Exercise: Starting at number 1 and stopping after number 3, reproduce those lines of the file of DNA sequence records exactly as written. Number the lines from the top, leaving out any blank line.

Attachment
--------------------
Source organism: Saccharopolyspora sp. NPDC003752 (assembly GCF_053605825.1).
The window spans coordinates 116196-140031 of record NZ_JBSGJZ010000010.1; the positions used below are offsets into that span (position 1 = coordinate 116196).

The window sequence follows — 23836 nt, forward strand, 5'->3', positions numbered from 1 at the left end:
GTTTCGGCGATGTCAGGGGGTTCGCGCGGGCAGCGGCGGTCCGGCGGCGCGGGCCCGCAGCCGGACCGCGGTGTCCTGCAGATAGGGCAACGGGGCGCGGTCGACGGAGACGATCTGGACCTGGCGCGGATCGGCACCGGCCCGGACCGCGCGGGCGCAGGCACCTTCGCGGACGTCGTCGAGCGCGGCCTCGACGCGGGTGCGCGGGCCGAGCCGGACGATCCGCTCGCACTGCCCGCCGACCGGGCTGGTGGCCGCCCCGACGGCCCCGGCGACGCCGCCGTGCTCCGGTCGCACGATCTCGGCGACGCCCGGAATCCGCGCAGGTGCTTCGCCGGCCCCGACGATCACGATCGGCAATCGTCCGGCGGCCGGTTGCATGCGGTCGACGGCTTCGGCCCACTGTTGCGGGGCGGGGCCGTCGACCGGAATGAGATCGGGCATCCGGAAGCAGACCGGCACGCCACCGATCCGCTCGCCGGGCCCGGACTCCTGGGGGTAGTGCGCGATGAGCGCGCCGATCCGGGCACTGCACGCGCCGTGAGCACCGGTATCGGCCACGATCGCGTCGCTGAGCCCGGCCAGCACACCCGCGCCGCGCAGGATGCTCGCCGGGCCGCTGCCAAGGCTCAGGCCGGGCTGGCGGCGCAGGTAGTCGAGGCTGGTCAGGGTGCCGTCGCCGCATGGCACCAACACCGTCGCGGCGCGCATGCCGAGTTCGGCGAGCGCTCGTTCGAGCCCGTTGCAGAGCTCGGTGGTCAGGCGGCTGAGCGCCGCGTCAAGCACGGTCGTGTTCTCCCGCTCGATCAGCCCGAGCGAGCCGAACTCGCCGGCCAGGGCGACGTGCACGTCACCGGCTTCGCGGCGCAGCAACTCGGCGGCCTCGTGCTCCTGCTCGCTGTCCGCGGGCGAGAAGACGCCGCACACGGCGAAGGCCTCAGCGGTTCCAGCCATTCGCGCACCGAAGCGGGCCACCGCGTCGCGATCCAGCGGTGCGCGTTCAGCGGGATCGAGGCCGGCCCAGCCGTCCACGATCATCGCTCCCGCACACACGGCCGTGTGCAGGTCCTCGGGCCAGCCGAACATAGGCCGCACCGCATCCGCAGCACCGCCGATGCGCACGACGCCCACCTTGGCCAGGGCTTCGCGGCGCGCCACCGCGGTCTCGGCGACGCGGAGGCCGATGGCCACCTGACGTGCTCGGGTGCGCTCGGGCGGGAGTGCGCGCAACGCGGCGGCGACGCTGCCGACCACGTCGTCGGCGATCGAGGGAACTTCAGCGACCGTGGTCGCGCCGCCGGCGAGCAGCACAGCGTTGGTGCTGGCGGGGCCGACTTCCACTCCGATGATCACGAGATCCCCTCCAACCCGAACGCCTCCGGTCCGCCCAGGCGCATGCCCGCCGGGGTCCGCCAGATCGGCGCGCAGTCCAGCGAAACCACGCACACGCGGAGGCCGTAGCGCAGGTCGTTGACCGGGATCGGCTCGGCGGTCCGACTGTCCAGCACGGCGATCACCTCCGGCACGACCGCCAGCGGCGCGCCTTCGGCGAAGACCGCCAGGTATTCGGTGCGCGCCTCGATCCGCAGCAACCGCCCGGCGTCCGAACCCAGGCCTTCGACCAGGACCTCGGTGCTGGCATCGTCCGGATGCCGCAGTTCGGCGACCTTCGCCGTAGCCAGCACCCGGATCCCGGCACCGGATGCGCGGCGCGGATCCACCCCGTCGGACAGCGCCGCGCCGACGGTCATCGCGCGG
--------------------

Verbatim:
Source organism: Saccharopolyspora sp. NPDC003752 (assembly GCF_053605825.1).
The window spans coordinates 116196-140031 of record NZ_JBSGJZ010000010.1; the positions used below are offsets into that span (position 1 = coordinate 116196).

The window sequence follows — 23836 nt, forward strand, 5'->3', positions numbered from 1 at the left end: